In the late 1970s and early ’80s, fax machines hit the streets to mixed reviews in the real estate world. Some salespeople struggled with the technology, seeing it as something that would bring an end to important face-to-face transactions.
Others saw it as it a tool that would benefit the industry. Daniel Gargarella is one of those Realtors. One of the top-selling salespeople in Etobicoke, Ont. for decades, Gargarella took to the fax and the dawn of the computer age in the 1980s.
“They (computers) saved us a lot of time running around,” he says, noting that TREB’s free computer courses helped him build a foundation for using the new tool to improve business. “I always kept an open mind.”
Still selling real estate, Gargarella, 95, might be the oldest Realtor in Canada. He operated Daniel Gargarella Real Estate from the 1960s to 2015 before shifting down a gear to hire on as an agent for Royal LePage Elite Realty in Mississauga. “My lease ran out and it was time,” he says about closing his brokerage when he was 90.
Today, armed with his briefcase and laptop, Gargarella continues to canvas homes daily for Royal LePage Elite. He says he started his routine when he was in his 20s, working as a sales agent for Peters & Wiles Real Estate, selling houses primarily around Toronto’s St. Clair Avenue West in what was then fledgling Little Italy.
It was a time when agents didn’t require a license, but while there was potential to make a good buck in the field, it was a struggle in the early days. Making that important first sale was incentive to carry on. “The commission covered a month’s rent, food and clothing.”
He recalls many buyers in Little Italy telling him that they paid too much – often $35,000 to $38,000 for their homes. “I told them no, the future looks good. Some day you are going to make a lot of money on your homes and it turns out they are getting well over a million (dollars) today.”
Gargarella hasn’t always been in real estate. In the 1940s he spent a few years in the army before taking a job in administration with the Ontario Provincial Police. But the salary was low, forcing Gargarella to live on a shoe-string budget to cover his living costs. He rented a 2.5-room flat in Toronto for $60 a month with “the love of my life”, wife Evelyn and their first of three children.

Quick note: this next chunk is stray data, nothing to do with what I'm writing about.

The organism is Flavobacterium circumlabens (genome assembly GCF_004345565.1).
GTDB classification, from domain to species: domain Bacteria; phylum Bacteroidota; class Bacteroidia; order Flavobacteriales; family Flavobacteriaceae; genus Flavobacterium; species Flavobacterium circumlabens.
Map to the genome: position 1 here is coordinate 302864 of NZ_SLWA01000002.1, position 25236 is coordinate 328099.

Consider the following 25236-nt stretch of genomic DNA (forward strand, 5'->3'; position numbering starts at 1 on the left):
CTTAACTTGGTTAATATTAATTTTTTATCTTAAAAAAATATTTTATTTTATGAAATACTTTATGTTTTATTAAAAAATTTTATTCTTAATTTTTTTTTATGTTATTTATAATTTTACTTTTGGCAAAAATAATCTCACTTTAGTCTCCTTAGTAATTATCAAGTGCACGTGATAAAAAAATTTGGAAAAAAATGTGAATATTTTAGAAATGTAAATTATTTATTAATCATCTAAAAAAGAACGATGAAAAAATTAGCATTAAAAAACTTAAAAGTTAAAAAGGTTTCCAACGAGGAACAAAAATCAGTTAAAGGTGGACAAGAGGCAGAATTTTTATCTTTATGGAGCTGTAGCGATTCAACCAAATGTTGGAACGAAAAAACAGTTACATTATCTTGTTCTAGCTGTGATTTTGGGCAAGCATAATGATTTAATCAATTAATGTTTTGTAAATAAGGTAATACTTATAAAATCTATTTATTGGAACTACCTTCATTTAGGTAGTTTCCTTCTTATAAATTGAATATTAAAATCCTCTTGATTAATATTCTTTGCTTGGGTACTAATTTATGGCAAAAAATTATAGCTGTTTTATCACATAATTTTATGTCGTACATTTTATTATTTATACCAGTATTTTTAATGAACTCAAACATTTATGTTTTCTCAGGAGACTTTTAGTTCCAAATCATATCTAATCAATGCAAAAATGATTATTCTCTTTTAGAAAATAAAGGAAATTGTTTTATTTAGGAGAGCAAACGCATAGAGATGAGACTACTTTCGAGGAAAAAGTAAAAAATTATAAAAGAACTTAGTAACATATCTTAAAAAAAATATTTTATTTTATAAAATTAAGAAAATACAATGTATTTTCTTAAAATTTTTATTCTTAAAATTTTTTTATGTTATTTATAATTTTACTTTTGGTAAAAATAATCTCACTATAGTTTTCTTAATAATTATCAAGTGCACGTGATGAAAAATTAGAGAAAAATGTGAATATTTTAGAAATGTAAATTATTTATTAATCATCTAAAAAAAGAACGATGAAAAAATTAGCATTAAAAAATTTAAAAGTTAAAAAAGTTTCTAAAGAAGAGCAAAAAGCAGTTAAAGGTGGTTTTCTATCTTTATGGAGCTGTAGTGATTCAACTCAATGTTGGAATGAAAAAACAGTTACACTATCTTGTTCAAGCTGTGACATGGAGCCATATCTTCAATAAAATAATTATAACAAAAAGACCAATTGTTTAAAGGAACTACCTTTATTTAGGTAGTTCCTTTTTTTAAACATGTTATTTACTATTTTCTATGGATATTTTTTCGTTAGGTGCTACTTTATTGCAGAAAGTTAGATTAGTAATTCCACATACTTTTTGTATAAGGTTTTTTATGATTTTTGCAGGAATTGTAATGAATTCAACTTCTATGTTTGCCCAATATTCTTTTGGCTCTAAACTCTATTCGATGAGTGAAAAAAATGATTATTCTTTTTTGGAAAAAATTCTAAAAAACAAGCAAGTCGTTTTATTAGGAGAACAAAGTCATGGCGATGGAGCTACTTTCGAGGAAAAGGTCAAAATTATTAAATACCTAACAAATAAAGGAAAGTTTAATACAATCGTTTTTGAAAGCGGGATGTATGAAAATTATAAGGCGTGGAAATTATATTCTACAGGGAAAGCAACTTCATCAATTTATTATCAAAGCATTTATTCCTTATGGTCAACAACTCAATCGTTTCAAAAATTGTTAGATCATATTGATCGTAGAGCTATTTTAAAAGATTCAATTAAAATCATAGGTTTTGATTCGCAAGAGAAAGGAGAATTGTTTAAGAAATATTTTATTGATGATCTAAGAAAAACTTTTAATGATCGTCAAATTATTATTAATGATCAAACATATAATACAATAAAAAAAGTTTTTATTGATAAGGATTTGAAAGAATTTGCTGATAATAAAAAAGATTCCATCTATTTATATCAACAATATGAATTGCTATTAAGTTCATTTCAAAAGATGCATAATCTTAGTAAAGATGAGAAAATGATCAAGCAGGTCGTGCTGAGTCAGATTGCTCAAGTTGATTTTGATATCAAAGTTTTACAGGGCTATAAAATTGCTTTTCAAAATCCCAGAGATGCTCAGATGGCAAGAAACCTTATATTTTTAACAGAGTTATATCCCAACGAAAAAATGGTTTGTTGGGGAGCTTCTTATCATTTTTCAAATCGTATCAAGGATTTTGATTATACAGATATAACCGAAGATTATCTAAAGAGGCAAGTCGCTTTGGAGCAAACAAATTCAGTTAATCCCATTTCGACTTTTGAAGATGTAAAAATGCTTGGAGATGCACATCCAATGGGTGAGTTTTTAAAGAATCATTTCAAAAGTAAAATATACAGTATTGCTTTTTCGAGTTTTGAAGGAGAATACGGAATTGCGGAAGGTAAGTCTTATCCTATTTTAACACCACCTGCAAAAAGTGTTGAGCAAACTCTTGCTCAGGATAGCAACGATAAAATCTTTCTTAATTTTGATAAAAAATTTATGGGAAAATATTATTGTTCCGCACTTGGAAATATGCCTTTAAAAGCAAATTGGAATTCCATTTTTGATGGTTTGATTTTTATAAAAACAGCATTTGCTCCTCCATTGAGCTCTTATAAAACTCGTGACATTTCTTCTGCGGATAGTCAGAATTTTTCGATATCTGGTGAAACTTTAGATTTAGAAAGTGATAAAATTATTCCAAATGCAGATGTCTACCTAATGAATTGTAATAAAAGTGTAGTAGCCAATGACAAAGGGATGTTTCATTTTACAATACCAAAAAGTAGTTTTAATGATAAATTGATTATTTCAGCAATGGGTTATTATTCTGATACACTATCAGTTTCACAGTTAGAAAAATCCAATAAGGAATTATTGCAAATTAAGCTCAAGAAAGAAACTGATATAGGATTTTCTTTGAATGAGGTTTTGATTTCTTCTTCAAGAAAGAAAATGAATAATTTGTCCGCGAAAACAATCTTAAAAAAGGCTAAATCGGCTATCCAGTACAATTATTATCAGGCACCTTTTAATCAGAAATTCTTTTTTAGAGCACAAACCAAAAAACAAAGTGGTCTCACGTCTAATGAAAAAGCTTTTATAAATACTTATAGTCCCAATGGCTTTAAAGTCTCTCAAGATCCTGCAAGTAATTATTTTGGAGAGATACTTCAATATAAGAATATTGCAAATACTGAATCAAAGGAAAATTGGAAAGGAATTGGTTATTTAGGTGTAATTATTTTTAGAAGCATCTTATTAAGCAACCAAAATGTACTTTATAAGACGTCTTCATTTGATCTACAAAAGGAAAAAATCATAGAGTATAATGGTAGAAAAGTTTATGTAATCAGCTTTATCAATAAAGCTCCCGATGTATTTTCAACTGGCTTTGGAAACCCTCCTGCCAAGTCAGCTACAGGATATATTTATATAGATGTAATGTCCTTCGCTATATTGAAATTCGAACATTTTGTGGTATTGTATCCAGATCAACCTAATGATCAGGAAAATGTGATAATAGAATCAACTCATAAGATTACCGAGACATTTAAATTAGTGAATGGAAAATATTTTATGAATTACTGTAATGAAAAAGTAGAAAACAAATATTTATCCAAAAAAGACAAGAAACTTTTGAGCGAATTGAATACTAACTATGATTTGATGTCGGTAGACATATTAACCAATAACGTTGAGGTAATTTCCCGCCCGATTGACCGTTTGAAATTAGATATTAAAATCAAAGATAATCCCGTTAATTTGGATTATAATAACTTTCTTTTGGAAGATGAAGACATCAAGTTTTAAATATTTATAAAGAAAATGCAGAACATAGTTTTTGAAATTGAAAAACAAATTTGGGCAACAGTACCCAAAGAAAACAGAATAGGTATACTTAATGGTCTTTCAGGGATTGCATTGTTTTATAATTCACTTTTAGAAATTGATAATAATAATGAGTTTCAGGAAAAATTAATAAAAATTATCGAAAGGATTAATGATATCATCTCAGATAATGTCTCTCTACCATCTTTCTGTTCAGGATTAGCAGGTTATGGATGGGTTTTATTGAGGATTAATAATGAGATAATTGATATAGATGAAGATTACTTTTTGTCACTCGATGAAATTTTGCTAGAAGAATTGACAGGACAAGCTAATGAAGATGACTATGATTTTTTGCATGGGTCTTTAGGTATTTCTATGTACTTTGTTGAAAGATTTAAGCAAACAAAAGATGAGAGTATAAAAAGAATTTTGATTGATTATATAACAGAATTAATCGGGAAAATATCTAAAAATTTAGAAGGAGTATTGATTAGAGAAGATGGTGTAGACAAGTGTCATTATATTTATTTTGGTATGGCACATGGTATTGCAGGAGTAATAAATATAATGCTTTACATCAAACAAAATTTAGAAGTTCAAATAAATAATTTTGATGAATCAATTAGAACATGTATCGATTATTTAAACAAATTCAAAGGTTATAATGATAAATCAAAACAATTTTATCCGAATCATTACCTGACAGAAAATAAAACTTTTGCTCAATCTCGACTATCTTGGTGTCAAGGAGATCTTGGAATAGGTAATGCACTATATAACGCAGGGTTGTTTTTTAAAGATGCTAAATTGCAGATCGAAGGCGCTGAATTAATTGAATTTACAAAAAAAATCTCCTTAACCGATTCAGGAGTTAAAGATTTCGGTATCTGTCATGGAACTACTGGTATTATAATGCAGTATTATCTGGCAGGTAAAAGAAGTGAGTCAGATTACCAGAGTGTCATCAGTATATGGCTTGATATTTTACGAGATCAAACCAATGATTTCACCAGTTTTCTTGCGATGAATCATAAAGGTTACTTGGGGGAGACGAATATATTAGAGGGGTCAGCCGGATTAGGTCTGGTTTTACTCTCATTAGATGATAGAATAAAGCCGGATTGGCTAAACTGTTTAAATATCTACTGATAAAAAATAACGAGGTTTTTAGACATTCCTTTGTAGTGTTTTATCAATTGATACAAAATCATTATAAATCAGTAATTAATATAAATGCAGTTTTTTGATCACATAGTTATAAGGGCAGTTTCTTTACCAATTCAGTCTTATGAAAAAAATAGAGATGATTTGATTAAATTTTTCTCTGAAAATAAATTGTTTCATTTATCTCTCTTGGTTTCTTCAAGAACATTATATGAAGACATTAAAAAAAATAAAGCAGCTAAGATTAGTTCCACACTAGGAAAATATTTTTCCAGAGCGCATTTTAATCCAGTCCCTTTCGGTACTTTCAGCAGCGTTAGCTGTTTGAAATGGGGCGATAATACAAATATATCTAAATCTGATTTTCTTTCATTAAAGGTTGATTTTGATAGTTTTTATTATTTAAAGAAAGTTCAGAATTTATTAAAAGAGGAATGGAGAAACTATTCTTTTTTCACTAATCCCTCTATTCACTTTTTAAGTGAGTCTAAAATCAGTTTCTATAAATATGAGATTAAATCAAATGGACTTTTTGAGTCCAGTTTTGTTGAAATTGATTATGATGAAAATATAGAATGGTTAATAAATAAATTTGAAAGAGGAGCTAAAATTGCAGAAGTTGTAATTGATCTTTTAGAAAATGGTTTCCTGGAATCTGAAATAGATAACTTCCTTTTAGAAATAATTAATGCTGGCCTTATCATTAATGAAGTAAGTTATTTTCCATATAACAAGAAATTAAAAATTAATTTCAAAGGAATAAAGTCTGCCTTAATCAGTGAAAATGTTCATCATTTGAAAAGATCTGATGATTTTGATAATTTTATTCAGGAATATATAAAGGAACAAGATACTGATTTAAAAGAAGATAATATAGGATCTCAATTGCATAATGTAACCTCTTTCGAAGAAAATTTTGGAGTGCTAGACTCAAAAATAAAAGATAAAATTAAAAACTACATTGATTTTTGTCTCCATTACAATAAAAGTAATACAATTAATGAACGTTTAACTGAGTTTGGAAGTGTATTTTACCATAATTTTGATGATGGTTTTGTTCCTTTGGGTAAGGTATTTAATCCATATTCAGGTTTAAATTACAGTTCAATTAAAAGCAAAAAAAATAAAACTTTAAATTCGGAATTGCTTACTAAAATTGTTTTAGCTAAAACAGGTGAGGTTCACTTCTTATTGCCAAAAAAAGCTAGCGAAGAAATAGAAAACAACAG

“One day I was told I could make more money in real estate so I took a job at Peter & Wiles for $50 a week (plus commissions).”
He went on to become a successful sales agent before choosing to open his own brokerage in Etobicoke. It was a logical move. The hard-working broker continued to knock on doors and he cultivated relationships with big developers in the then-young Etobicoke where new subdivisions were springing up. He quickly rose to become one of the top selling Realtors in Central Etobicoke.
But in 1980 tragedy struck when Evelyne died, leaving him to juggle a busy career and raise his family. It was a difficult time that got worse. One of his sons was disabled and had to be institutionalized. Two years later his oldest son was diagnosed with multiple sclerosis and confined to a wheelchair.
“I recall Daniel had breakfast with his son every morning until his passing in his late 40s,” says Vince Tersigni, long-time friend and broker of Royal LePage Elite.
In the ensuing years, Gargarella took on a number of committee posts with the Toronto Real Estate Board, including chairing the Professional Standards Committee. “I wanted to give back for what they had given to me all of those years.”
Tersigni, 69, met Gargarella when the younger man was starting out as an agent for a nearby brokerage in the 1970s. “We mingled but he was the king of the neighbourhood. He had so many listings that if you wanted to sell something you practically had to go through Gargarella,” says Tersigni, adding that Gargarella was and still is quick to help young Realtors learn the ropes.
“Here at Royal LePage Elite they seek his advice all the time. He’s the old man with the answers.”
Gargarella says making a living in real estate in the 1970s and ’80s was easier than now because there was less competition. Brokers limited the number of agents under their roof. Royal LePage’s biggest offices had 25 or fewer agents, adds Tersigni. Moreover, regulations didn’t allow for part-time agents and the commissions of six per cent on MLS and five per cent for exclusive listings were not discounted.
The two see change in the industry coming that is not all for the better. Many young salespeople have technology smarts but lack industry experience, they say. More Realtors work from their homes and vehicles. Put time in with experienced Realtors, Gargarella advises, “because they can help you through rough spots.”
Tersigni agrees. While technology can speed up transactions on many levels, the lack of face time can go against a Realtor in the long run, he suggests, noting that the experience of meeting people can’t be underestimated.
Gargarella has other advice for young Realtors starting out. “Your first sale will tell you whether you are going to like the industry or not but do the business not because you think it is a good way to make a buck. Build yourself a solid reputation and you will be proud of your achievements.”
Don Procter is a contributing writer for REM.